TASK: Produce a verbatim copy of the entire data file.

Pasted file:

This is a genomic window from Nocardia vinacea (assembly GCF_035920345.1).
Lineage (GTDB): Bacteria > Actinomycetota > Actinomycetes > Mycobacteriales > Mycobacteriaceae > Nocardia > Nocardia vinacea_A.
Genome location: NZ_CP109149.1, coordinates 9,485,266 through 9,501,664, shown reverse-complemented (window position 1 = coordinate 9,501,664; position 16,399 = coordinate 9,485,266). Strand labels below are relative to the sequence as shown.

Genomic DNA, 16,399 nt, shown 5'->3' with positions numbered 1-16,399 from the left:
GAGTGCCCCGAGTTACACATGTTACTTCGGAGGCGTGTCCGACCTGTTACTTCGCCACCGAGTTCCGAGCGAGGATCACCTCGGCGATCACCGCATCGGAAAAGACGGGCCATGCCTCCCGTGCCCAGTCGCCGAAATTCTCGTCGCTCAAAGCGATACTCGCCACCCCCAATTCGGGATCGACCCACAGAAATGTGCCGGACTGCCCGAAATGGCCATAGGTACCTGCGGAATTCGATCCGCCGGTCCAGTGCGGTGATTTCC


This is a genomic window from Nocardia vinacea (assembly GCF_035920345.1).
Lineage (GTDB): Bacteria > Actinomycetota > Actinomycetes > Mycobacteriales > Mycobacteriaceae > Nocardia > Nocardia vinacea_A.
Genome location: NZ_CP109149.1, coordinates 9,485,266 through 9,501,664, shown reverse-complemented (window position 1 = coordinate 9,501,664; position 16,399 = coordinate 9,485,266). Strand labels below are relative to the sequence as shown.

Genomic DNA, 16,399 nt, shown 5'->3' with positions numbered 1-16,399 from the left:
GAGTGCCCCGAGTTACACATGTTACTTCGGAGGCGTGTCCGACCTGTTACTTCGCCACCGAGTTCCGAGCGAGGATCACCTCGGCGATCACCGCATCGGAAAAGACGGGCCATGCCTCCCGTGCCCAGTCGCCGAAATTCTCGTCGCTCAAAGCGATACTCGCCACCCCCAATTCGGGATCGACCCACAGAAATGTGCCGGACTGCCCGAAATGGCCATAGGTACCTGCGGAATTCGATCCGCCGGTCCAGTGCGGTGATTTCC